Danny roamed the back yard searching for whatever a boy dog looks for when confronted by a new place.  Did he know he was following the trails worn by dogs from his pedigree?  This show season has been like this house for us.  Connections to our past and impatience for the future.  Sitting in the old kitchen, talking dogs with the man who now is to many in our breed the face of Melbee, I felt at home.  It was a reunion of sorts, maybe with the home’s ghosts as much as with our friend who opened his home and its history to us.  I’m not sure how much value people newer to our breed place on its history.  There doesn’t seem to be many people learning from those with a lifetime in the breed.  The old names are forgotten and old ways seemed dated.  Certainly people in our past were competitive people who enjoyed their wins.  Knowledge was acquired by sitting with somebody and talking face to face, feeling their convictions instead of studying a computer screen to see the latest brags on Facebook.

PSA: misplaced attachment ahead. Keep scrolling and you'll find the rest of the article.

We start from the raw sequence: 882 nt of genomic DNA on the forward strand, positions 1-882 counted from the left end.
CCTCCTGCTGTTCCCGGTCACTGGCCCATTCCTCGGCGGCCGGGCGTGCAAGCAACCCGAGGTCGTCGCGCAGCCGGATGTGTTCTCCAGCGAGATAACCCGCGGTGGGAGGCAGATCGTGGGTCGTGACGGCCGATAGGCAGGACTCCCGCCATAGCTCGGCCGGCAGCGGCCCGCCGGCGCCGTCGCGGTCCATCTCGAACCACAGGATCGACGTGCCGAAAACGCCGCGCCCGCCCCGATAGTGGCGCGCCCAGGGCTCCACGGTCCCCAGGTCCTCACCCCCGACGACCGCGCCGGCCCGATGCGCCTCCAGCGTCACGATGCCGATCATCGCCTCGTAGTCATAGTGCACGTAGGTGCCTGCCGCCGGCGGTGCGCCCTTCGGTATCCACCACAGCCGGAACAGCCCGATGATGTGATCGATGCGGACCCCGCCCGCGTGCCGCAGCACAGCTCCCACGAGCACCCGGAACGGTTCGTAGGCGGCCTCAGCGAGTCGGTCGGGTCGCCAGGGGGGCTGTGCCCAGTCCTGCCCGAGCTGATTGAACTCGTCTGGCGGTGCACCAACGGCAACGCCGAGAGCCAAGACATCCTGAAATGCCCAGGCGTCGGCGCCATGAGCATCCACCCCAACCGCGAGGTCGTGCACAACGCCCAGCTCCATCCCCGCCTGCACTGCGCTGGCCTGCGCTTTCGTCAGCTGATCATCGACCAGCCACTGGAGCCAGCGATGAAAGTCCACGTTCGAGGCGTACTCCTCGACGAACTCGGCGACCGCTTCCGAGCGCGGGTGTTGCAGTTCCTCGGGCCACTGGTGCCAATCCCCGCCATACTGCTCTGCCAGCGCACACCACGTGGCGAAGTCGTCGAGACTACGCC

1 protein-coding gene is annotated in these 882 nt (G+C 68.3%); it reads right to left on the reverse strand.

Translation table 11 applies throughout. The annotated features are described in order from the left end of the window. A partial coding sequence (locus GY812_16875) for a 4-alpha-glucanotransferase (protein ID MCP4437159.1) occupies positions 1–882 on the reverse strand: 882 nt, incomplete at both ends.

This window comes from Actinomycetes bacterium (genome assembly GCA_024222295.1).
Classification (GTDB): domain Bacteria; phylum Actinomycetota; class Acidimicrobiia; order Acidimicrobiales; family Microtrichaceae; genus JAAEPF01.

Leaving Melbee and driving to the showsite we talked about the beauty of the old house and how familiar it seemed.  We vowed never to wallpaper anything and how glad we were to live in a drier climate with central air.  Our weekend was fun, even though we did no winning.  Our host was luckier.  His dog was Best of Opposite at one of the specialties.  The old house would see another trophy.